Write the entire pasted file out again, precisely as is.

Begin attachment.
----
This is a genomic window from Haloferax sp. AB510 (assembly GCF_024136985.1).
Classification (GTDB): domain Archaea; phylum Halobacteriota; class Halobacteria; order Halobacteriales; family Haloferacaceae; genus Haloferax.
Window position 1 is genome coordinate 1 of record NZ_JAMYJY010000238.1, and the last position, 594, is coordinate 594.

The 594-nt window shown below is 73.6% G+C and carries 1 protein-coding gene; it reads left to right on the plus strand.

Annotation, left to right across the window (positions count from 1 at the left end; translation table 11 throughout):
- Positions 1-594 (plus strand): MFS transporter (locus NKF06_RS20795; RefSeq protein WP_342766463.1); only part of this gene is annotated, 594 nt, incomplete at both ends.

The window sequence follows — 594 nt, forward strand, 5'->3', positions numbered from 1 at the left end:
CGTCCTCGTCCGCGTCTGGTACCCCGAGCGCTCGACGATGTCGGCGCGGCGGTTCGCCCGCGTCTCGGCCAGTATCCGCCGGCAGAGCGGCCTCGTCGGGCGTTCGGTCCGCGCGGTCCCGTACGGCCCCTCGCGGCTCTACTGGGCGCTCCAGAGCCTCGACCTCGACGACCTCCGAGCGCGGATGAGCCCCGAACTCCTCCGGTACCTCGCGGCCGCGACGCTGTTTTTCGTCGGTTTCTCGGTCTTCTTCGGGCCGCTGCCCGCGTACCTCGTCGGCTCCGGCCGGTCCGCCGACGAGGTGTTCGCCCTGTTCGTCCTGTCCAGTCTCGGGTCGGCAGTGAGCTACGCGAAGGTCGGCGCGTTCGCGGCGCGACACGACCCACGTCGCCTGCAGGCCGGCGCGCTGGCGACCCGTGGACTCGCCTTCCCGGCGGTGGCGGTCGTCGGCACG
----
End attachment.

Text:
This is a genomic window from Haloferax sp. AB510 (assembly GCF_024136985.1).
Classification (GTDB): domain Archaea; phylum Halobacteriota; class Halobacteria; order Halobacteriales; family Haloferacaceae; genus Haloferax.
Window position 1 is genome coordinate 1 of record NZ_JAMYJY010000238.1, and the last position, 594, is coordinate 594.

The 594-nt window shown below is 73.6% G+C and carries 1 protein-coding gene; it reads left to right on the plus strand.

Annotation, left to right across the window (positions count from 1 at the left end; translation table 11 throughout):
- Positions 1-594 (plus strand): MFS transporter (locus NKF06_RS20795; RefSeq protein WP_342766463.1); only part of this gene is annotated, 594 nt, incomplete at both ends.

The window sequence follows — 594 nt, forward strand, 5'->3', positions numbered from 1 at the left end:
CGTCCTCGTCCGCGTCTGGTACCCCGAGCGCTCGACGATGTCGGCGCGGCGGTTCGCCCGCGTCTCGGCCAGTATCCGCCGGCAGAGCGGCCTCGTCGGGCGTTCGGTCCGCGCGGTCCCGTACGGCCCCTCGCGGCTCTACTGGGCGCTCCAGAGCCTCGACCTCGACGACCTCCGAGCGCGGATGAGCCCCGAACTCCTCCGGTACCTCGCGGCCGCGACGCTGTTTTTCGTCGGTTTCTCGGTCTTCTTCGGGCCGCTGCCCGCGTACCTCGTCGGCTCCGGCCGGTCCGCCGACGAGGTGTTCGCCCTGTTCGTCCTGTCCAGTCTCGGGTCGGCAGTGAGCTACGCGAAGGTCGGCGCGTTCGCGGCGCGACACGACCCACGTCGCCTGCAGGCCGGCGCGCTGGCGACCCGTGGACTCGCCTTCCCGGCGGTGGCGGTCGTCGGCACG